Switzerland Opens Criminal Proceedings Related to Russia, Qatar Soccer World Cup Bids

Authorities have seized electronic data and documents at FIFA headquarters as part of an investigation into the controversial awarding of the 2018 and 2022 World Cups to Russia and Qatar, respectively.

The Swiss attorney general's office has begun criminal proceedings on suspicion of criminal mismanagement and money laundering in connection with the controversial awarding of the 2018 and 2022 soccer World Cups to Russia and Qatar, respectively.

Swiss authorities on Wednesday seized electronic data and documents from the Zurich headquarters of FIFA, the world soccer governing body, the attorney general's office said in a statement.

The raid and the investigation are separate from the arrests of several FIFA officials in Zurich Wednesday made on behalf of U.S. authorities.

Swiss authorities are questioning 10 people who took part in the voting for the 2018 and 2022 World Cup bids. If evidence of criminal activity is found, it could force FIFA to reopen bidding or renegotiate television rights for the events.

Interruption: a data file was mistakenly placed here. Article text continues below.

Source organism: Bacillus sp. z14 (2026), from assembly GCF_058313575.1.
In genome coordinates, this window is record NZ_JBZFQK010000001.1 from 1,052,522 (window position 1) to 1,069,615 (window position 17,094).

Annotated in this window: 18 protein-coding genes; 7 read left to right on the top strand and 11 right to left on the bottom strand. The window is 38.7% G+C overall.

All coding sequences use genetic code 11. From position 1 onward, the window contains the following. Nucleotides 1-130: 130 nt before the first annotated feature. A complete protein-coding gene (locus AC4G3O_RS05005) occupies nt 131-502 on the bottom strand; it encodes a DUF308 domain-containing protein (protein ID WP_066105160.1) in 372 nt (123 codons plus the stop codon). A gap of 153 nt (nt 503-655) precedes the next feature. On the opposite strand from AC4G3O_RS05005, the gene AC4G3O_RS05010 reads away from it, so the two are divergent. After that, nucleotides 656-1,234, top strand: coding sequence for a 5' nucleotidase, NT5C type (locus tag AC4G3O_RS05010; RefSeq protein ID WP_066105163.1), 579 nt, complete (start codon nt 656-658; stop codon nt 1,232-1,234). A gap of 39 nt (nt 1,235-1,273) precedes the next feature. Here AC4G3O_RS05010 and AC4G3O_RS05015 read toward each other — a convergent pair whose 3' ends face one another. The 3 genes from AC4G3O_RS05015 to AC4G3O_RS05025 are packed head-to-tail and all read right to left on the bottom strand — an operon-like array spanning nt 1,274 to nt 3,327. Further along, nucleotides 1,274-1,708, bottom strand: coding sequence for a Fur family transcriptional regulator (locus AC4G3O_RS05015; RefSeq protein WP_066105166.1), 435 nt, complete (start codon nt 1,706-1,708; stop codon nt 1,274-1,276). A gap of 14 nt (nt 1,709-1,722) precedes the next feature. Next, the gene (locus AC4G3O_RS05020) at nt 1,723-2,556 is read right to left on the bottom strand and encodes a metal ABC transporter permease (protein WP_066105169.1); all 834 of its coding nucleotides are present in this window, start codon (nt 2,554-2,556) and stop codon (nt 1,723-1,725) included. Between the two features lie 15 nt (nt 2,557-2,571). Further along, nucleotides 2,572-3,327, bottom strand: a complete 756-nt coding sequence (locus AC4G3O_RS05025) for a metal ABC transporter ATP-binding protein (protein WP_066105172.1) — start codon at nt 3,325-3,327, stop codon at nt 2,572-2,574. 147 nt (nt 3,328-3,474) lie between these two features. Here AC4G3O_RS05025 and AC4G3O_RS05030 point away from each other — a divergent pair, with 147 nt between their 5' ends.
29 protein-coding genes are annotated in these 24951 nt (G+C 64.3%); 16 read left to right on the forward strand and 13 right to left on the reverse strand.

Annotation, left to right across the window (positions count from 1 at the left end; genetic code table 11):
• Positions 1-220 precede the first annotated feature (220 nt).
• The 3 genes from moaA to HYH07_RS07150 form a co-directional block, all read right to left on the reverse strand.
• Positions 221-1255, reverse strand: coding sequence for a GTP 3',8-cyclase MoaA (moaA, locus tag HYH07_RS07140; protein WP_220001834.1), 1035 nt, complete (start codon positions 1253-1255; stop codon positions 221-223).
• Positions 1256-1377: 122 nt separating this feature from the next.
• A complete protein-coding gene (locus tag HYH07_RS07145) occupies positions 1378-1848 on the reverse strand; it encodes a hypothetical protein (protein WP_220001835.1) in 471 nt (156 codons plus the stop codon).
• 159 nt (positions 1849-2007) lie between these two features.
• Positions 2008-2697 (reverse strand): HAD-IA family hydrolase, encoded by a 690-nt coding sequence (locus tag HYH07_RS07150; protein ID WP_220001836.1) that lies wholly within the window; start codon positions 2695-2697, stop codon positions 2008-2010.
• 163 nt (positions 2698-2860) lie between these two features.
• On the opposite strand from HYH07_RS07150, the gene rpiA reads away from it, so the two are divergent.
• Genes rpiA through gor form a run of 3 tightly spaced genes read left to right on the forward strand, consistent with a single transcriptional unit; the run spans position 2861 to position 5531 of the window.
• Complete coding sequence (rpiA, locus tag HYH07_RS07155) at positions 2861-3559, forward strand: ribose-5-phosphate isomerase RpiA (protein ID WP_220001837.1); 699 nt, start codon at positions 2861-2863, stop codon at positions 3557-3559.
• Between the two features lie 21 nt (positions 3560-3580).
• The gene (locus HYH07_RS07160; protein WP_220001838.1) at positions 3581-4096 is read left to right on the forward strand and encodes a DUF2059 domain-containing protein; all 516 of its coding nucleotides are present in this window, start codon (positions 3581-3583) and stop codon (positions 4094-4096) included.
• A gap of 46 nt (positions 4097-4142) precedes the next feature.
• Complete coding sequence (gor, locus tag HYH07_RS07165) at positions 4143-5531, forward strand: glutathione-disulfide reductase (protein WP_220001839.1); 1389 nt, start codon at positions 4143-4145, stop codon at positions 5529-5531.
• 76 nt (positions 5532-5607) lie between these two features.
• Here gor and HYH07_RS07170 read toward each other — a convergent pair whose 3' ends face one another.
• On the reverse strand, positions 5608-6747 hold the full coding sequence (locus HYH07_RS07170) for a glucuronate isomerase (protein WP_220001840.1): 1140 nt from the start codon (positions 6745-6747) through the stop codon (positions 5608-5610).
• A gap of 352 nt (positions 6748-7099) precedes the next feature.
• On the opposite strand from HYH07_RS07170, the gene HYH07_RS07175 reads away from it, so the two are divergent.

The Swiss attorney general's office said it opened criminal proceedings on March 10, and announced them Wednesday, on suspicion of “irregularities” connected with the allocation of the 2018 and 2022 World Cups. The office said there is suspicion of money laundering through Swiss bank accounts. The U.S. attorney’s office for the Eastern District of New York is carrying out a separate criminal investigation into FIFA's activities and is coordinating its efforts with the Swiss authorities.

Zurich police carried out a dawn raid on behalf of the U.S. Attorney's Office at the five-star Baur au Lac hotel in Zurich Wednesday, arresting a number of FIFA officials on corruption charges. 

FIFA is facing an unprecedented crisis ahead of its general congress in Zurich on Friday, where incumbent president Sepp Blatter will run for a fifth term as head of the powerful sports body. Blatter has not been detained by police and has so far not been charged or accused of any wrongdoing. "He is not involved," said FIFA’s director of communications and public affairs Walter De Gregorio during a press conference Wednesday.

De Gregorio added that, based on what is currently known, the 2018 and 2002 World Cups would go ahead as planned in Russia and Qatar. "There will be no new bids," he said. He added that FIFA itself initiated the investigations into the World Cup bids last year and that the organization was "cooperating fully" with the authorities. "This is good for FIFA," he said. 


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